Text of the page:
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Don’t Believe The Cynics: Why We Should Still 'Feel The Bern'

In this Jan. 21, 2016, file photo, Democratic presidential candidate, Sen. Bernie Sanders, I-Vt., speaks during a campaign stop in Peterborough, N.H. (Matt Rourke/AP)
In this Jan. 21, 2016, file photo, Democratic presidential candidate, Sen. Bernie Sanders, I-Vt., speaks during a campaign stop in Peterborough, N.H. (Matt Rourke/AP)
This article is more than 3 years old.

Try this on for an electoral hypothetical: Two outsider candidates announce their intention to run for president. They’re both older. They both shout a lot. Their ideas are well outside the mainstream of American political discourse. And they are both widely dismissed by the media and political insiders.

But the candidates defy expectations. Their message — meant to appeal to voters who feel alienated from establishment politics — resonates with more than a third of the electorate, who pack arenas and stadiums to hear them orate.

On Super Tuesday — the biggest voting day in the primary calendar — both candidates claim about 40 percent of the vote, and wind up with not quite half the total delegates awarded.

The only way for the progressive agenda to remain in the political discourse ... is for him to remain in the running.

But then something strange happens.

One of these candidates — let’s call him Donald Drumpf — is essentially anointed as the party nominee, even though he has barely a quarter of the delegates necessary, and far less than his rivals combined.

The other candidate, Crazy Bernie, is told that his run is effectively over, even by media outlets sympathetic to his policies.

How’s that for rough electoral justice?

There’s plenty of math that helps explain this bizarre dichotomy, including the fact that Drumpf is running against several candidates, and that 457 unelected “superdelegates” have — rather undemocratically — pledged to nominate Crazy Bernie’s opponent.

The larger point here is fairly obvious: There’s a massive double standard being applied. One insurgent candidate is receiving around-the-clock coverage while the other struggles to be taken seriously.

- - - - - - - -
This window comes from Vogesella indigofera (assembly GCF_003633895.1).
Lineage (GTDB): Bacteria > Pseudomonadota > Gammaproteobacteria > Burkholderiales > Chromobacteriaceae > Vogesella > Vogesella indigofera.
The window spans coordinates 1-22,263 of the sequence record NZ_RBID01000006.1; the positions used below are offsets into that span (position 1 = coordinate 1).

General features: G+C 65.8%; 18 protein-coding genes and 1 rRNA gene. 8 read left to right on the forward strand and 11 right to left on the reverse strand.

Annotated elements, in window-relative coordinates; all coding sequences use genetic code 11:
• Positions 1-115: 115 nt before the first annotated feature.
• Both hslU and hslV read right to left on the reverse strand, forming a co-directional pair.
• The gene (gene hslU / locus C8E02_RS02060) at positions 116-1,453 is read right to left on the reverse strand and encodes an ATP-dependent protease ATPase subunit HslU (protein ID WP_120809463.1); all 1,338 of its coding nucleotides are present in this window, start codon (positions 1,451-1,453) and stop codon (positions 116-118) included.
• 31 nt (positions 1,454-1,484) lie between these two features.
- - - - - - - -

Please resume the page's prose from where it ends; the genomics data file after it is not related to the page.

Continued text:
Much of this has to do with what makes for good TV. Drumpf’s adolescent ad hominems are a safer bet for the sponsors than Crazy Bernie’s sober declamations of our rigged economy.

But the salient point here is that Crazy Bernie has over-performed. If someone had told you a year ago — or six months ago — that he was going to win four states on Super Tuesday, and nearly take Massachusetts from the Clinton political machine, you would have said they were nuts.

A significant portion of the electorate has recognized that our current political system will not be repaired by one politician or one election. As Crazy Bernie has emphasized, over and over again, it will take a political revolution to effect real change, one in which working and middle class citizens rise up to demand a more government that is more compassionate and responsive.

Just because Bernie’s opponent is likely win the nomination is no reason for him to obediently surrender his cause. Because the central mission of his campaign isn’t just electoral. It’s a war of ideas, as well.

Crazy Bernie is the only candidate running in 2016 with a consistent and defined moral agenda. He wants to address the inequality of income and opportunity that has ravaged the 99 Percent in our new gilded age.

Without Bernie in the race, this mission will get little to no oxygen. Because Bernie’s opponent — for whatever her other virtues may be — is essentially running for Obama’s third term.

Just because Bernie’s opponent is likely win the nomination is no reason for him to obediently surrender his cause. Because the central mission of his campaign isn’t just electoral. It’s a war of ideas, as well.

The only way for the progressive agenda to remain in the political discourse, in other words, is for him to remain in the running. Amid the endless ravings about penis size and the vague bromides about “making America whole,” Bernie is setting out a concrete policy agenda. It includes:

Shutting down a corrupt campaign finance system in which politicians are bought and sold by a corporate donor class.

Regulating Wall Street and breaking up the big banks that tanked the economy a few short years ago.

Raising taxes on the wealthy, and the minimum wage.

Allocating the consequent tax revenues to make higher education free and to rebuild our crumbling infrastructure.

Making national health care a right, rather than a privilege.

If you agree with any of these aims, you should be rooting for Crazy Bernie to stick around and to remain a part of the conversation for as long as he’s willing and able.

Over the weekend, Democrats in three more states — Kansas, Nebraska and Maine --offered a resounding endorsement of Bernie’s agenda.

Isn’t it about time that he, and his ideas, be taken seriously?

Related:

Steve Almond Twitter Cognoscenti contributor
Steve Almond's new book, "Bad Stories: What the Hell Just Happened to Our Country," is now available. He hosts the Dear Sugars podcast with Cheryl Strayed.

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